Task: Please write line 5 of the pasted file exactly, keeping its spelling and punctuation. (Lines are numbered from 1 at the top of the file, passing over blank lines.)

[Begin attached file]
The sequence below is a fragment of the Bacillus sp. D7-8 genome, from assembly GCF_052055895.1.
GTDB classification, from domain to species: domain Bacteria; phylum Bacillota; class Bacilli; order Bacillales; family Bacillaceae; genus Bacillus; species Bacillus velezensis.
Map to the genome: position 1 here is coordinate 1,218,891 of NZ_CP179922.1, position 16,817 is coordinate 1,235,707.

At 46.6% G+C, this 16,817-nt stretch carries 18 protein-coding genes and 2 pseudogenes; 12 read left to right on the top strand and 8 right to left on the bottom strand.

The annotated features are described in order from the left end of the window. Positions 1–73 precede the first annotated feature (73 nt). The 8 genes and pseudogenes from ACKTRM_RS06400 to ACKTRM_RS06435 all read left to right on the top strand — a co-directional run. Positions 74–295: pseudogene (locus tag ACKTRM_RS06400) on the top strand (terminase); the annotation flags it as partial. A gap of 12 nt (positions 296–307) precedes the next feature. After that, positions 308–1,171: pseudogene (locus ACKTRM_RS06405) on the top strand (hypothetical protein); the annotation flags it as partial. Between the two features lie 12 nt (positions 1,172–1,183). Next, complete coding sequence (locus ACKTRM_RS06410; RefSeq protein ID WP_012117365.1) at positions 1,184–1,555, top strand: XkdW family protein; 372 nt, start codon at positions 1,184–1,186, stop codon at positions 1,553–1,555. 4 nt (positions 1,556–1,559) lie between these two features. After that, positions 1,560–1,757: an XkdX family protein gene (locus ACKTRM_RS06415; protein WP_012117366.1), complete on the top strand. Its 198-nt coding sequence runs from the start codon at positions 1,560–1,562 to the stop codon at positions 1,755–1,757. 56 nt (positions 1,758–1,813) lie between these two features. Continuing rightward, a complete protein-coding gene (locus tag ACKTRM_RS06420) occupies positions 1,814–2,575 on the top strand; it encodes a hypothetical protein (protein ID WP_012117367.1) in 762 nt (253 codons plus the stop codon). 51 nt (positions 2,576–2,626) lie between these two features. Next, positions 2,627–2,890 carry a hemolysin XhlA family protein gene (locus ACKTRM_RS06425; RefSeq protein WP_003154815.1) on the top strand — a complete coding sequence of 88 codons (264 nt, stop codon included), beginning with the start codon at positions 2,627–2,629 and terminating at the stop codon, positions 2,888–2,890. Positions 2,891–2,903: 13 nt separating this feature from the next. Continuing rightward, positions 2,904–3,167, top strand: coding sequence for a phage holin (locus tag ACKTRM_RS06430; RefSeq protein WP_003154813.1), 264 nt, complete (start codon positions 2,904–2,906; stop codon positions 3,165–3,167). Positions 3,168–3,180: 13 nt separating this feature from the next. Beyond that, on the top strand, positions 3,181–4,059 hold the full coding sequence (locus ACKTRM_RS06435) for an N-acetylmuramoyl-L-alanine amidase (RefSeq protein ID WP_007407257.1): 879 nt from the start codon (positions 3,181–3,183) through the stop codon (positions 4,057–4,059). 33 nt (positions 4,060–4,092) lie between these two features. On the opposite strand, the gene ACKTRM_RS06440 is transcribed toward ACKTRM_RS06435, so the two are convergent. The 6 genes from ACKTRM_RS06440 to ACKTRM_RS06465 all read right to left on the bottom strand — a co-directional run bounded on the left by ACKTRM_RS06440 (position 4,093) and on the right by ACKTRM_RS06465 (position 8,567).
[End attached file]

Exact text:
The annotated features are described in order from the left end of the window. Positions 1–73 precede the first annotated feature (73 nt). The 8 genes and pseudogenes from ACKTRM_RS06400 to ACKTRM_RS06435 all read left to right on the top strand — a co-directional run. Positions 74–295: pseudogene (locus tag ACKTRM_RS06400) on the top strand (terminase); the annotation flags it as partial. A gap of 12 nt (positions 296–307) precedes the next feature. After that, positions 308–1,171: pseudogene (locus ACKTRM_RS06405) on the top strand (hypothetical protein); the annotation flags it as partial. Between the two features lie 12 nt (positions 1,172–1,183). Next, complete coding sequence (locus ACKTRM_RS06410; RefSeq protein ID WP_012117365.1) at positions 1,184–1,555, top strand: XkdW family protein; 372 nt, start codon at positions 1,184–1,186, stop codon at positions 1,553–1,555. 4 nt (positions 1,556–1,559) lie between these two features. After that, positions 1,560–1,757: an XkdX family protein gene (locus ACKTRM_RS06415; protein WP_012117366.1), complete on the top strand. Its 198-nt coding sequence runs from the start codon at positions 1,560–1,562 to the stop codon at positions 1,755–1,757. 56 nt (positions 1,758–1,813) lie between these two features. Continuing rightward, a complete protein-coding gene (locus tag ACKTRM_RS06420) occupies positions 1,814–2,575 on the top strand; it encodes a hypothetical protein (protein ID WP_012117367.1) in 762 nt (253 codons plus the stop codon). 51 nt (positions 2,576–2,626) lie between these two features. Next, positions 2,627–2,890 carry a hemolysin XhlA family protein gene (locus ACKTRM_RS06425; RefSeq protein WP_003154815.1) on the top strand — a complete coding sequence of 88 codons (264 nt, stop codon included), beginning with the start codon at positions 2,627–2,629 and terminating at the stop codon, positions 2,888–2,890. Positions 2,891–2,903: 13 nt separating this feature from the next. Continuing rightward, positions 2,904–3,167, top strand: coding sequence for a phage holin (locus tag ACKTRM_RS06430; RefSeq protein WP_003154813.1), 264 nt, complete (start codon positions 2,904–2,906; stop codon positions 3,165–3,167). Positions 3,168–3,180: 13 nt separating this feature from the next. Beyond that, on the top strand, positions 3,181–4,059 hold the full coding sequence (locus ACKTRM_RS06435) for an N-acetylmuramoyl-L-alanine amidase (RefSeq protein ID WP_007407257.1): 879 nt from the start codon (positions 3,181–3,183) through the stop codon (positions 4,057–4,059). 33 nt (positions 4,060–4,092) lie between these two features. On the opposite strand, the gene ACKTRM_RS06440 is transcribed toward ACKTRM_RS06435, so the two are convergent. The 6 genes from ACKTRM_RS06440 to ACKTRM_RS06465 all read right to left on the bottom strand — a co-directional run bounded on the left by ACKTRM_RS06440 (position 4,093) and on the right by ACKTRM_RS06465 (position 8,567).